Right to a Clean Environment

In 1948 the Universal Declaration of Human Rights did not specifically mention the environment, in part because at that time most people were still unaware of the fragile and interdependent state of the earth’s biosphere that all people share. However, by 1972 the UN Conference on the Human Environment[1] affirmed that the environment is inherently linked to human rights:

Both aspects of [ones]’s environment, the natural and the [hu]man-made, are essential to well-being and to the enjoyment of basic human rights – even the right to life itself

Every person has the right to a physical environment that does not threaten his or her health, livelihood, or well-being and makes it possible to live a productive life in dignity. Yet strong forces, many of them man-made, increasingly threaten the biosphere in which we all live, resulting in water shortages, over-fishing, floods, soil erosion, landslides, water pollution, destruction of forests and ecosystems, spreading deserts, and violent storms.

 Environment Rights as Human Rights

The United Nations Human Rights Council has repeatedly drawn attention to the relationship between a safe and healthy environment and the enjoyment of human rights and the UN Environmental Programme (UNEP) addresses these concerns.  However, whether a safe, healthy, and ecologically-balanced environment constitutes a human right in itself is still under international debate. Advocates look forward to an eventual international legal document that could raise sustainability, conservation, and environmental issues to the level of other rights and create both rights and obligations regarding the environment. Victims would have access to international protections, and environmentalists will be supported as human rights defenders.

There is no debate, however, that the environment includes many interrelated factors that affect human rights. The following are only a few of those human rights affected by environmental damage. Other substantive areas that combine human rights and environmental considerations include climate change, humanitarian law, environmental refugee issues, and the effects of development projects funded by development banks.

  • Right to Life could be linked to any environmental disruption that directly contributed to the loss of lives. For example, the World Health Organization (WHO) estimates that each year more than 2.4 million people die globally from causes directly attributable to air pollution.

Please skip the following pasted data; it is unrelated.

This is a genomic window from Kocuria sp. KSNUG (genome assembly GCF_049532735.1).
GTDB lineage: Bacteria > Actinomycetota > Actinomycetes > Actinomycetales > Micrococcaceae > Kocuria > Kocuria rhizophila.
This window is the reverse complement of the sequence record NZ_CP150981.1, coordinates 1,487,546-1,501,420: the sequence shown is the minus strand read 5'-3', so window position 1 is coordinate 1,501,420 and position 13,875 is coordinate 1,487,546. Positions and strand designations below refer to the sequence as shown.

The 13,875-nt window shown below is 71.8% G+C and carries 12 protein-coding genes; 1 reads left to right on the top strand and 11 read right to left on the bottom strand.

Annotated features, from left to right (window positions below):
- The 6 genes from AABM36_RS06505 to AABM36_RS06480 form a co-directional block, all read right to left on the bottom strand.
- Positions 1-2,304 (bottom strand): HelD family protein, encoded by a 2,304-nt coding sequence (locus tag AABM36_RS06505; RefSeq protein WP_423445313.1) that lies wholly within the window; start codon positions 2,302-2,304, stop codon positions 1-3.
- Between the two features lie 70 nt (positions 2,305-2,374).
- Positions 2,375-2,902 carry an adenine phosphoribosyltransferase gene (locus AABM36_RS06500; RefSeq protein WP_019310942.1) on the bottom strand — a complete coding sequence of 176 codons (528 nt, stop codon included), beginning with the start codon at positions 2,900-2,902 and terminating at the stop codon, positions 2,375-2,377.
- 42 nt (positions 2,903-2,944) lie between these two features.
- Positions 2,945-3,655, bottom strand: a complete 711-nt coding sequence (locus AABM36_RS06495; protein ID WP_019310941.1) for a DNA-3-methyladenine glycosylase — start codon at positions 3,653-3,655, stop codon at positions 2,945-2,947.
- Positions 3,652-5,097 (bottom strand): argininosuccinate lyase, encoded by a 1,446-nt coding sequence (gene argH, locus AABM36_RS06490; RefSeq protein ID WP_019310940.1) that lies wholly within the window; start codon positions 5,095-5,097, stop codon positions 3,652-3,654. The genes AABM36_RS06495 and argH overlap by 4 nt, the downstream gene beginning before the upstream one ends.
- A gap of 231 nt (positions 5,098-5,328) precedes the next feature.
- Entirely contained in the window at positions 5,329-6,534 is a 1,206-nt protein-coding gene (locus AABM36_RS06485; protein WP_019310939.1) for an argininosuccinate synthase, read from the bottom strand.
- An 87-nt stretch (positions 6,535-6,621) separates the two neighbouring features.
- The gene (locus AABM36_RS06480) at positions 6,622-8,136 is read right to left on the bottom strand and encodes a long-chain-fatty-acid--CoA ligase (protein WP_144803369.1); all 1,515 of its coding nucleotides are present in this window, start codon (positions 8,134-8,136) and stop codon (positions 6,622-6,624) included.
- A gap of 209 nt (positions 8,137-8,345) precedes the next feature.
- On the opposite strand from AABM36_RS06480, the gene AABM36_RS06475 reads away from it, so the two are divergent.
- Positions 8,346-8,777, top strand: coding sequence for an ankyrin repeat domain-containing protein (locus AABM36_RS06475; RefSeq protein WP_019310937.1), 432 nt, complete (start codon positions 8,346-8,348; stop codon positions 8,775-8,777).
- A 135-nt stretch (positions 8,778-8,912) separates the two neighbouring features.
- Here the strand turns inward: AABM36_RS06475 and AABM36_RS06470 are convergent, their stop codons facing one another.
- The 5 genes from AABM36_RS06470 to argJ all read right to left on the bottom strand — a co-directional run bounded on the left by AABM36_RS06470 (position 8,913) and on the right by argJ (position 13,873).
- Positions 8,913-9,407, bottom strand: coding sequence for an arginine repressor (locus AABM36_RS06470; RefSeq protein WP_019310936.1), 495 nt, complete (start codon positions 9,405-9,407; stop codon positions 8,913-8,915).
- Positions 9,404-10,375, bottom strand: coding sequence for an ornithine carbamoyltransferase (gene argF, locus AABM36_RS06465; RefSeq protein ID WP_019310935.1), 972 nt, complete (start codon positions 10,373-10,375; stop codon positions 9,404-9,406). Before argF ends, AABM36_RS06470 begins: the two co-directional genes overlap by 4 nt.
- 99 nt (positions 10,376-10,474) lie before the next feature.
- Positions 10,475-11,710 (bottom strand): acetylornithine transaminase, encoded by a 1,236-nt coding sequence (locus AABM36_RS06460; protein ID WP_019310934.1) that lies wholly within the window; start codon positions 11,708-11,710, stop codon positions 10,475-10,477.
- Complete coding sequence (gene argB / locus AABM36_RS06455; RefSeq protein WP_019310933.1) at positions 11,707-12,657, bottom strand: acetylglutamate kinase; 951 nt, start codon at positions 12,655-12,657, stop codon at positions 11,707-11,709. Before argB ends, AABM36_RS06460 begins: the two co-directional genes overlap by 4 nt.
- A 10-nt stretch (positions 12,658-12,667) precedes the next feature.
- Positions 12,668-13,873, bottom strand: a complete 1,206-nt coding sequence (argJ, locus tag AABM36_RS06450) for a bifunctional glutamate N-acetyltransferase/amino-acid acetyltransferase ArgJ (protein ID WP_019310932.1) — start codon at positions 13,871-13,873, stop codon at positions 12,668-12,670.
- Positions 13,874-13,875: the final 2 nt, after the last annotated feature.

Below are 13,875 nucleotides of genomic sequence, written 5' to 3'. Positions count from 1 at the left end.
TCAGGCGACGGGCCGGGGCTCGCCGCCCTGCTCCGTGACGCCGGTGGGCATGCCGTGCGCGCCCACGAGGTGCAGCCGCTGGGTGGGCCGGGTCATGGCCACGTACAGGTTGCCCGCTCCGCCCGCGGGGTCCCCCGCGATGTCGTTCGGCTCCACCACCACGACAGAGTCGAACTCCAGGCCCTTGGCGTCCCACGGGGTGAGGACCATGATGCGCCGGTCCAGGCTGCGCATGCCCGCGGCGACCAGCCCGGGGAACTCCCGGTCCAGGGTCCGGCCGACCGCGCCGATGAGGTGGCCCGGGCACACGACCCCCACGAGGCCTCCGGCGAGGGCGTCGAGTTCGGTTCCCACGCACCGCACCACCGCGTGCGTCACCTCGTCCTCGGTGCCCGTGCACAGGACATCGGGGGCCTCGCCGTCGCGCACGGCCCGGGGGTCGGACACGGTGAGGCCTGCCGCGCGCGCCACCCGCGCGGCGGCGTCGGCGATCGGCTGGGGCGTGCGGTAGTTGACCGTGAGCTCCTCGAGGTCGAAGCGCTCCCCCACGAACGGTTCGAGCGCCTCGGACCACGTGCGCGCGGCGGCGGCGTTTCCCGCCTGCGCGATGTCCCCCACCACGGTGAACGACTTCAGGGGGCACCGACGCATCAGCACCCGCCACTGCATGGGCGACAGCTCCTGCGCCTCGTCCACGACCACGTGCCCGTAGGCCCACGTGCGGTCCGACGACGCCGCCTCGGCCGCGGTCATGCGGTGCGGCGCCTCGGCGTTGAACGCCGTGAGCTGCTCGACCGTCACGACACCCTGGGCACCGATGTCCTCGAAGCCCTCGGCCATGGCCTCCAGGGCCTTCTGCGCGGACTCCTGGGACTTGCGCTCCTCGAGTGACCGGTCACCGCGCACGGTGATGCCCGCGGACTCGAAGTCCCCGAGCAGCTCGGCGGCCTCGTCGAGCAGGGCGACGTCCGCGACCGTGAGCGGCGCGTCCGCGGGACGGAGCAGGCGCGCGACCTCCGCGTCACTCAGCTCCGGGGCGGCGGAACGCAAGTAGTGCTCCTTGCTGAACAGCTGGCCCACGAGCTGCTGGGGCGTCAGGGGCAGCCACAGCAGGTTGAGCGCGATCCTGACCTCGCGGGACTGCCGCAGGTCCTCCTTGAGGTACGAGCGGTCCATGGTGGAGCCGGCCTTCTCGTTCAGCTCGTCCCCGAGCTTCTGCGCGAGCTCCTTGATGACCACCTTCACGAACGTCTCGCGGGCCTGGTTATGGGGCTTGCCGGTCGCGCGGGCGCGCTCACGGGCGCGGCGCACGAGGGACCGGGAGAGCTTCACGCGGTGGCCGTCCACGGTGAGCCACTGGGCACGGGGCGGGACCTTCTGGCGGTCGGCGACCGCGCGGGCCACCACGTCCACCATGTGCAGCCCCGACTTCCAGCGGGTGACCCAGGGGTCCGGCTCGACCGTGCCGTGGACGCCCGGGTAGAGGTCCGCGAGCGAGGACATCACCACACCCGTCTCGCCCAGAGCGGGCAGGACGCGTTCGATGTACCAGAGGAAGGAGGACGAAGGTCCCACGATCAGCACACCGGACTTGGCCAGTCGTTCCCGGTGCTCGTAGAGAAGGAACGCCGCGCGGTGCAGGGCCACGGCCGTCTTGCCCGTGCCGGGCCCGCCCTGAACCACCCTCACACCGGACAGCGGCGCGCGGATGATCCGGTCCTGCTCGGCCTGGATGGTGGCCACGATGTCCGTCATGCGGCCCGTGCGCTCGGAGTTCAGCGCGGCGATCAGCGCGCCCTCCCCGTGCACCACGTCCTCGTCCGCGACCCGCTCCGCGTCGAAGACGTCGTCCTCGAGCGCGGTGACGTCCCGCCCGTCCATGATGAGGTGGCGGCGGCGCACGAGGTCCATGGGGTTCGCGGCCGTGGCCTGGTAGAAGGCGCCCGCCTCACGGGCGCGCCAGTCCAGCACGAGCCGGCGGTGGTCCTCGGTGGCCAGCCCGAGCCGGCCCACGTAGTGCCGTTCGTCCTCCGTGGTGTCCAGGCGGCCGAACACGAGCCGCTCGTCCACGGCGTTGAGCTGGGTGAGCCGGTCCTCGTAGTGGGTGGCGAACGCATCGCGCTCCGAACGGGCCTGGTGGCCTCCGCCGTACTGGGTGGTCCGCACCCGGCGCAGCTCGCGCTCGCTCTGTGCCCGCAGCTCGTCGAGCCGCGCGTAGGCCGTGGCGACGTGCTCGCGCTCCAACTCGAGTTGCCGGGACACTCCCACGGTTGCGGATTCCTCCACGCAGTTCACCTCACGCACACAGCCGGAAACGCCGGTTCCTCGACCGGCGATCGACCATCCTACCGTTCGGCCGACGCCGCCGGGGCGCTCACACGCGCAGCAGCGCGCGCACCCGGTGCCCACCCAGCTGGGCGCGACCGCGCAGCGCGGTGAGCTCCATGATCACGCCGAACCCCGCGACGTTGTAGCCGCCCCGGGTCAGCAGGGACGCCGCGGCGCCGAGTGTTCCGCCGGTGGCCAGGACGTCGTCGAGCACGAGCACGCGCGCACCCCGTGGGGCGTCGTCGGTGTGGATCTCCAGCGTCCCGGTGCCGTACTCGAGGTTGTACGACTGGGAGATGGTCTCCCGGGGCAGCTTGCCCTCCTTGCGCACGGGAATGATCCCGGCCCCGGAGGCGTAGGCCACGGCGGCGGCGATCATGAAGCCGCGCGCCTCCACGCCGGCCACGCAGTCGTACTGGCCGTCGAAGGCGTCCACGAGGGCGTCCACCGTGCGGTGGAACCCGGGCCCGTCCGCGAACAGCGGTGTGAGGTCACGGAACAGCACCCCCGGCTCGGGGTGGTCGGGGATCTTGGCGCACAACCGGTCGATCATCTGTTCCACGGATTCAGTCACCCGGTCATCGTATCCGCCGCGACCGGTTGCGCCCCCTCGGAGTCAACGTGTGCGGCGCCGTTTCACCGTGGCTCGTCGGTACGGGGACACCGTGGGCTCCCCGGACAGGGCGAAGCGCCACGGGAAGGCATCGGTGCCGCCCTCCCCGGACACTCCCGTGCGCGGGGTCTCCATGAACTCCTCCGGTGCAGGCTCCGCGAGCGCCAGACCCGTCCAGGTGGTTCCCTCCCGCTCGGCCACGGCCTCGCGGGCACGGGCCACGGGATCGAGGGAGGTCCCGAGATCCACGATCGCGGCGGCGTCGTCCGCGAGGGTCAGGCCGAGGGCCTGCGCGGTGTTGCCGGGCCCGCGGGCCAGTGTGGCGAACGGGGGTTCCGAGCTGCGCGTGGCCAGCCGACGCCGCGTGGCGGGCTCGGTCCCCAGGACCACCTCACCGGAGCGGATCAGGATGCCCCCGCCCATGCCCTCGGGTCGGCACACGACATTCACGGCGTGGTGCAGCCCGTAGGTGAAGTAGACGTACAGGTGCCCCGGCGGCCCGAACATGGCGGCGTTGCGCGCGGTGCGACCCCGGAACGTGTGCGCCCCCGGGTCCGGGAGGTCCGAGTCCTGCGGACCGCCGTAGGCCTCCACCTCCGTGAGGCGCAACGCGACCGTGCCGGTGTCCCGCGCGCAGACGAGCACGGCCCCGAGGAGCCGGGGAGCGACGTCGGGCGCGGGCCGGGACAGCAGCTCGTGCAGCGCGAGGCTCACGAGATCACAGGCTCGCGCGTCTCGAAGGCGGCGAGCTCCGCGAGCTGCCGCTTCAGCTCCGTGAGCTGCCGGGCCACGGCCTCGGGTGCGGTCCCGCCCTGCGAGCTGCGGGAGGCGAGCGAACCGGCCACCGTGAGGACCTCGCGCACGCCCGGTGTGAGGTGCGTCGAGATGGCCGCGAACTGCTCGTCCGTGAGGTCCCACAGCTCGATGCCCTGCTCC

• Right to Health is often violated in cases of pollution of air, land, or water.
  • Right to Water, although not specifically mentioned in human rights documents, is obviously linked to life and health.
  • Right to Food is progressively threatened by environmental changes and degradation.
  • Right to Development: Sustainable development is “development that meets the needs of the present without compromising the ability of future generations to meet their own needs.”[2] This and other UN statements on the environment acknowledge that human beings are “entitled to a healthy and productive life in harmony with nature” and recognize that environmentally destructive economic progress does not produce long-term societal progress. According to the UN Environment Programme over 70% of the earth’s land surface could be impacted by roads, mining, cities and other infrastructure developments in the next 30 years.
  • Right to Property: As sea levels rise, more and more people living on islands and in coastal areas will be deprived of parts of their property.
  • Right to Shelter and Housing: Environmental degradation displaces people or compels them to live in unhealthy conditions.
  • Right to Information and Right to Participate: Governments have a duty to provide people with information about the environment.
  • Right to Work: People often lose their employment due to environmental disruption. An example would be industrial over-fishing that puts small local fishermen out of work.
  • Rights of Indigenous People: The UN Declaration on the Rights of Indigenous Peoples (UNDRIP), recognizes for the first time the conservation and protection of the environment and resources as a human right.
  • Rights and Equity and Non-discrimination: Environmental harms are expected to be bigger in the poorer parts of the world. In cases of environmental racism, environmental damage has its greatest effects among racial and ethnic minorities.
  • Children’s Rights: Because their immune systems have not fully been developed, children are more impacted by environmental disruption and more vulnerable to toxics, bacterial, and viral contamination.

 

Related Documents:

 


[1] See http://resources.spaces3.com/631e9a3e-f2f1-4fd8-ba02-2d8e46e215cc.pdf

[2]UN World Commission on Environment and Development (WCED), 1989.